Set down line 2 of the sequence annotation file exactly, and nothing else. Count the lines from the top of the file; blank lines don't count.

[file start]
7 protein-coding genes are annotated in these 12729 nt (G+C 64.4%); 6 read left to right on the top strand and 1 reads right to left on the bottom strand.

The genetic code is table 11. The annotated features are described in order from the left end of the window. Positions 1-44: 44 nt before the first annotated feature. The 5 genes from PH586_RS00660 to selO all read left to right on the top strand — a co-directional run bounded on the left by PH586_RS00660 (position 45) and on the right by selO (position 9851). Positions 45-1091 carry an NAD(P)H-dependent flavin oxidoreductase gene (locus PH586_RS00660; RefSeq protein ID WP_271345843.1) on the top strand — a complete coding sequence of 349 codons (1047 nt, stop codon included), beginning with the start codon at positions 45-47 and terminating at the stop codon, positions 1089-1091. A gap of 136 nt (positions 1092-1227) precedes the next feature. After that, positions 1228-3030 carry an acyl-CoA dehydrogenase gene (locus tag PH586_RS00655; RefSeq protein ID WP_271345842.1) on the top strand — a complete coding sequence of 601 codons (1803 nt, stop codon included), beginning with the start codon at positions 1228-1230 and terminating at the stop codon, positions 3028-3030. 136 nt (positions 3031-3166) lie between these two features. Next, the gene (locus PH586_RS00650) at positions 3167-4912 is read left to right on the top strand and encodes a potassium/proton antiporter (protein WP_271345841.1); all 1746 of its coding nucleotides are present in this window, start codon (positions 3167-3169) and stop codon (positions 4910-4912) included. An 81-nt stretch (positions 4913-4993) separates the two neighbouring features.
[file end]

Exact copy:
The genetic code is table 11. The annotated features are described in order from the left end of the window. Positions 1-44: 44 nt before the first annotated feature. The 5 genes from PH586_RS00660 to selO all read left to right on the top strand — a co-directional run bounded on the left by PH586_RS00660 (position 45) and on the right by selO (position 9851). Positions 45-1091 carry an NAD(P)H-dependent flavin oxidoreductase gene (locus PH586_RS00660; RefSeq protein ID WP_271345843.1) on the top strand — a complete coding sequence of 349 codons (1047 nt, stop codon included), beginning with the start codon at positions 45-47 and terminating at the stop codon, positions 1089-1091. A gap of 136 nt (positions 1092-1227) precedes the next feature. After that, positions 1228-3030 carry an acyl-CoA dehydrogenase gene (locus tag PH586_RS00655; RefSeq protein ID WP_271345842.1) on the top strand — a complete coding sequence of 601 codons (1803 nt, stop codon included), beginning with the start codon at positions 1228-1230 and terminating at the stop codon, positions 3028-3030. 136 nt (positions 3031-3166) lie between these two features. Next, the gene (locus PH586_RS00650) at positions 3167-4912 is read left to right on the top strand and encodes a potassium/proton antiporter (protein WP_271345841.1); all 1746 of its coding nucleotides are present in this window, start codon (positions 3167-3169) and stop codon (positions 4910-4912) included. An 81-nt stretch (positions 4913-4993) separates the two neighbouring features.